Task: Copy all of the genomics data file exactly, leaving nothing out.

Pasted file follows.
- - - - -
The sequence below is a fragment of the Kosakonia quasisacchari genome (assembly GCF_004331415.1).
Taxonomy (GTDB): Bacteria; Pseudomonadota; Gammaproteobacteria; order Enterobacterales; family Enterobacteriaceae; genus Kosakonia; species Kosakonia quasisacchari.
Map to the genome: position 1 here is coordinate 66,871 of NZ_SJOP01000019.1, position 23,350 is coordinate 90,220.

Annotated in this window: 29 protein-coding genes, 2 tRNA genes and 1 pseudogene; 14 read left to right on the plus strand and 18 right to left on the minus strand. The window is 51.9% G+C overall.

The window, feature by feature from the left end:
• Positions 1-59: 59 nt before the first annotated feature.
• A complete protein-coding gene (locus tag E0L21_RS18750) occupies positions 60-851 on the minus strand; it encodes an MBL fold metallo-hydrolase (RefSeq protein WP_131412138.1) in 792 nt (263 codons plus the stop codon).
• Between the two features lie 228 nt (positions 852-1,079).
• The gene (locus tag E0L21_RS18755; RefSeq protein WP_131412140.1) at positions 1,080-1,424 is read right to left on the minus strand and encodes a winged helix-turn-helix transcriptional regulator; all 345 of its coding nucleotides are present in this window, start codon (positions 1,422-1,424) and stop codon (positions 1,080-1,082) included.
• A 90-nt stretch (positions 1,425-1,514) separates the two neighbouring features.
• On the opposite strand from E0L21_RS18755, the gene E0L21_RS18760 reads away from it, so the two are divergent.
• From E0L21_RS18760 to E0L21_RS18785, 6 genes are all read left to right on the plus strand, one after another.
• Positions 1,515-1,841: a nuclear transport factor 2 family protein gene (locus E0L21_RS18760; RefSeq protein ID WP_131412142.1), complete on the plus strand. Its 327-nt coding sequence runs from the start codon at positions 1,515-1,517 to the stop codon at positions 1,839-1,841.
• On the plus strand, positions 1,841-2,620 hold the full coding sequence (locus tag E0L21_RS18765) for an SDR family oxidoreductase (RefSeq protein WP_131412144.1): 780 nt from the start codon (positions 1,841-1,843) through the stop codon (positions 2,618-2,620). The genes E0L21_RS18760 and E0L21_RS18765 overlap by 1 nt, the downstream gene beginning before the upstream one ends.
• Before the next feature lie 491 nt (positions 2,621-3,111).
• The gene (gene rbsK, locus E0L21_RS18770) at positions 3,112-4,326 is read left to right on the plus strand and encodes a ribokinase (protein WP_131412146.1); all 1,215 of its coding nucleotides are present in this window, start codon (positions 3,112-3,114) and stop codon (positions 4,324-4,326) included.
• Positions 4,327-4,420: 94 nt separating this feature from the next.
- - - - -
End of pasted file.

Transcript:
The sequence below is a fragment of the Kosakonia quasisacchari genome (assembly GCF_004331415.1).
Taxonomy (GTDB): Bacteria; Pseudomonadota; Gammaproteobacteria; order Enterobacterales; family Enterobacteriaceae; genus Kosakonia; species Kosakonia quasisacchari.
Map to the genome: position 1 here is coordinate 66,871 of NZ_SJOP01000019.1, position 23,350 is coordinate 90,220.

Annotated in this window: 29 protein-coding genes, 2 tRNA genes and 1 pseudogene; 14 read left to right on the plus strand and 18 right to left on the minus strand. The window is 51.9% G+C overall.

The window, feature by feature from the left end:
• Positions 1-59: 59 nt before the first annotated feature.
• A complete protein-coding gene (locus tag E0L21_RS18750) occupies positions 60-851 on the minus strand; it encodes an MBL fold metallo-hydrolase (RefSeq protein WP_131412138.1) in 792 nt (263 codons plus the stop codon).
• Between the two features lie 228 nt (positions 852-1,079).
• The gene (locus tag E0L21_RS18755; RefSeq protein WP_131412140.1) at positions 1,080-1,424 is read right to left on the minus strand and encodes a winged helix-turn-helix transcriptional regulator; all 345 of its coding nucleotides are present in this window, start codon (positions 1,422-1,424) and stop codon (positions 1,080-1,082) included.
• A 90-nt stretch (positions 1,425-1,514) separates the two neighbouring features.
• On the opposite strand from E0L21_RS18755, the gene E0L21_RS18760 reads away from it, so the two are divergent.
• From E0L21_RS18760 to E0L21_RS18785, 6 genes are all read left to right on the plus strand, one after another.
• Positions 1,515-1,841: a nuclear transport factor 2 family protein gene (locus E0L21_RS18760; RefSeq protein ID WP_131412142.1), complete on the plus strand. Its 327-nt coding sequence runs from the start codon at positions 1,515-1,517 to the stop codon at positions 1,839-1,841.
• On the plus strand, positions 1,841-2,620 hold the full coding sequence (locus tag E0L21_RS18765) for an SDR family oxidoreductase (RefSeq protein WP_131412144.1): 780 nt from the start codon (positions 1,841-1,843) through the stop codon (positions 2,618-2,620). The genes E0L21_RS18760 and E0L21_RS18765 overlap by 1 nt, the downstream gene beginning before the upstream one ends.
• Before the next feature lie 491 nt (positions 2,621-3,111).
• The gene (gene rbsK, locus E0L21_RS18770) at positions 3,112-4,326 is read left to right on the plus strand and encodes a ribokinase (protein WP_131412146.1); all 1,215 of its coding nucleotides are present in this window, start codon (positions 3,112-3,114) and stop codon (positions 4,324-4,326) included.
• Positions 4,327-4,420: 94 nt separating this feature from the next.